Learn how organizations and sales structures are changing and aligning strategy, people, behaviors, and goals to meet their targets in 2020 with Findley’s Tom Hurley and Dan Simovic.
Over the past few months, our clients have been talking about sales incentives. The pandemic has disrupted the marketplace, forcing organizations to rethink their business development strategies, revisit sales goals and incentives, and potentially restructure the sales organization. It is primetime to get serious about sales compensation planning and design. It’s about more than “best practices”. It’s about “best thinking” based upon changes in the market and how your organization can adapt to the sales function. The topics include:
Welcome to the new decade, where the conflation of social distancing, social justice, and social media influence is impacting the workplace in unprecedented ways. With generational changes in the workforce and the need to lead from a distance, no one knows how to optimally navigate this environment. It’s a “damned if you do, damned if you don’t” scenario: what leaders do or what they say is just as dangerous as what they don’t do or say.
New Management Realities
By all accounts, 2020 has been a turbulent year for everyone – at home and at work. Social distancing, a new concept, has transformed how we currently live and work. Social justice protests and calls for diversity and inclusion have driven a slew of potential changes to how we manage various issues in society, including in the workplace.
Change has been rapid and to this point ongoing, requiring constant vigilance for new expectations and requirements. Most companies strive to maintain communications and update their employees with new expectations for functions, policies, benefits, and behaviors. Beyond issuing revised standards, organizations count on management teams to be the primary conduit for implementing and supporting new approaches and mandates. It’s important that these new requests are not ignored or placed at the bottom of a manager’s long list of regular duties.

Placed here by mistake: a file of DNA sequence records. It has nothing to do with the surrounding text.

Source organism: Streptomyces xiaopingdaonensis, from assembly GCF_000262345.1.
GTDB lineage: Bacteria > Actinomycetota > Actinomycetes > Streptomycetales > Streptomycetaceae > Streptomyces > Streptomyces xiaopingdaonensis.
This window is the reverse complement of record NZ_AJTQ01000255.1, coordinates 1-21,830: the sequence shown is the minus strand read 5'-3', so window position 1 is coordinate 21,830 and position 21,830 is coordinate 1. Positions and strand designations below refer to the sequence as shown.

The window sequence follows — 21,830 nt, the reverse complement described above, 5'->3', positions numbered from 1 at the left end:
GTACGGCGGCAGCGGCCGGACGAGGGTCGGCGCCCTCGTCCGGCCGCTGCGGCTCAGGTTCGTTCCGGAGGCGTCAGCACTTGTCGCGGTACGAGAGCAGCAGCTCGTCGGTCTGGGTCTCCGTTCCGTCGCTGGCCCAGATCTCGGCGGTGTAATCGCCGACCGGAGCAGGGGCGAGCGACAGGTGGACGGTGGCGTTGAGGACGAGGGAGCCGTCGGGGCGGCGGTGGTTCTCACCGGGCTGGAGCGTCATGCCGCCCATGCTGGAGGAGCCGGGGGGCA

Keep an Eye on Trends
Based on our experience of working within multiple industries and organizational cultures, leaders are focusing on these emerging trends:
Social distancing practices, including the increase of working from home and reduced onsite work schedules, have company leadership and management “leading at a distance.” For many companies, this form of management has not been commonplace and leaders are trying to get up-to-speed on effective techniques.
Social distancing has also created customer and vendor distancing. This trend has limited personal access and direct sales have been drastically limited in 2020. While that may change somewhat in the future, the trend that has emerged involves more engagement via video conferences and telephone calls. Personal interaction with customers and vendors is declining significantly and may never return to previous levels.
Social justice and political battles have driven more tension between differing constituencies. A number of our clients have reached out to us to discuss how to address the issue of employees expressing their political views on social media. In other words, employees are expressing their freedom of speech publicly which in turn has created conflict with other colleagues with differing views. Therefore, tension is building within the work environment, where otherwise teamwork is being touted.
Diversity and inclusion are evolving to be among the most visible workplace issues today. Pay equity, approaches to recruiting, and increasing diversity are just some of the main topics of discussion for leadership. However, while many organizations have begun dialogues about these concerns, most have not developed a substantive strategy to address the issues.
Generational change within the workplace has carried over from the previous decade and while not as visible as other trends, the emerging generations are also influencing changes in policy, compensation, benefits and organizational values.
Strive for Unifying Solutions
As senior leaders attempt to engage in discussion and development of new strategies on these trends, they struggle with where to land on the various issues. With the goal of building a unified team with a common values structure, the challenge is to achieve some type of balance that satisfies a diverse and polarized workforce. The goal is to build a unified team with a common values structure.
Companies continue to communicate new policies, value statements, and compliance-based statements aimed at managing risk. Once communicated, the implementation and support for these revised standards fall directly on the shoulders of the supervisors and managers who are in the trenches daily. This is quite a challenging responsibility given the lack of training and exposure to such matters.
Adapt Management Training for Trends
Many, if not all, supervisors/managers have not been trained to handle the complexity of social distancing, leading at a distance, social justice, diversity/inclusion, pay equity, social media and generational differences. Today’s management teams may be experts at the technical aspects of their work, but are not yet equipped to effectively move forward through these emerging trends. For this reason, we strongly recommend devoting time and creating a uniform supervisory and management training framework that provides the necessary tools for handling current trends and issues.